Hip impingement syndrome, also known as femoral acetabular impingement syndrome (FAIS), is a recently accepted condition that usually affects young and middle-aged adults. Pain is caused because two areas are contacting or impinging on each other resulting in pain. The femoral head rotates in the socket (acetabulum). During impingement, the neck of the femur contacts the lip of the hip socket.
It is characterized by hip pain felt mainly in the groin and can result in chronic pain and decreased range of motion. FAIS has been reported to be associated with progressive osteoarthritis of the hip.
Activities that cause problems with hip impingement are those that involve hip flexion, such as: sitting in a car, squatting, and bending during various athletic exercises. Pain can be minimal with straight and level walking.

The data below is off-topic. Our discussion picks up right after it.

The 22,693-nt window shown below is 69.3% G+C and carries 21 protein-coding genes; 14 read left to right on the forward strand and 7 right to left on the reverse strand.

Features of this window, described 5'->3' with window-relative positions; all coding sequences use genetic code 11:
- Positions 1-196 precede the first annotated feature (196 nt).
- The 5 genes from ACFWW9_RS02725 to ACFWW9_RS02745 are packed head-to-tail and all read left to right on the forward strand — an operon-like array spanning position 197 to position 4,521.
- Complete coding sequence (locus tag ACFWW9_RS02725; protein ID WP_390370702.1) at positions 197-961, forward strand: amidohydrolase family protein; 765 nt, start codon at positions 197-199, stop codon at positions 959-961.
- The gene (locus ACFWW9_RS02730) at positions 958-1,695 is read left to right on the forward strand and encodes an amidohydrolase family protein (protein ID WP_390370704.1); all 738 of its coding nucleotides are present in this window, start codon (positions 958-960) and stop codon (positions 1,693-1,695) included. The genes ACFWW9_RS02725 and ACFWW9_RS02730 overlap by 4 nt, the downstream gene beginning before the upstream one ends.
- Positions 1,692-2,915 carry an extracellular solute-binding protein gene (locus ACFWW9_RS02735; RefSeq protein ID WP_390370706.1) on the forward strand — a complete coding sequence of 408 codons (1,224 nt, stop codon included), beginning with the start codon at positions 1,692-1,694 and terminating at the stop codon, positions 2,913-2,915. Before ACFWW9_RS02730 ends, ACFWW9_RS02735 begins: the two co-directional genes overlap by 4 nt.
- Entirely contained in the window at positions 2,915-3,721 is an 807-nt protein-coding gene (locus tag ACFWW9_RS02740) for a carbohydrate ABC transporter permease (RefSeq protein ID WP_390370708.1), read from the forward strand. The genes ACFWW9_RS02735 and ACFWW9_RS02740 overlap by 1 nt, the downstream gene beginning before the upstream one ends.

The two basic mechanisms of FAI are cam impingement (most common in young athletic males) and pincer impingement (most common in middle-aged women).
Femoroacetabular impingement or FAI is a condition of too much friction in the hip joint. Basically, the ball (femoral head) and socket (acetabulum) rub abnormally creating damage to the hip joint. This causes pain and eventual loss of motion of the hip. The damage can occur to the articular cartilage (smooth white surface of the ball or socket) or the labral cartilage (soft tissue bumper of the socket).
FAI is associated with cartilage damage, labral tears, early hip arthritis, hyperlaxity, sports hernias, and low back pain.
FAI is common in high level athletes, but also occurs in active individuals.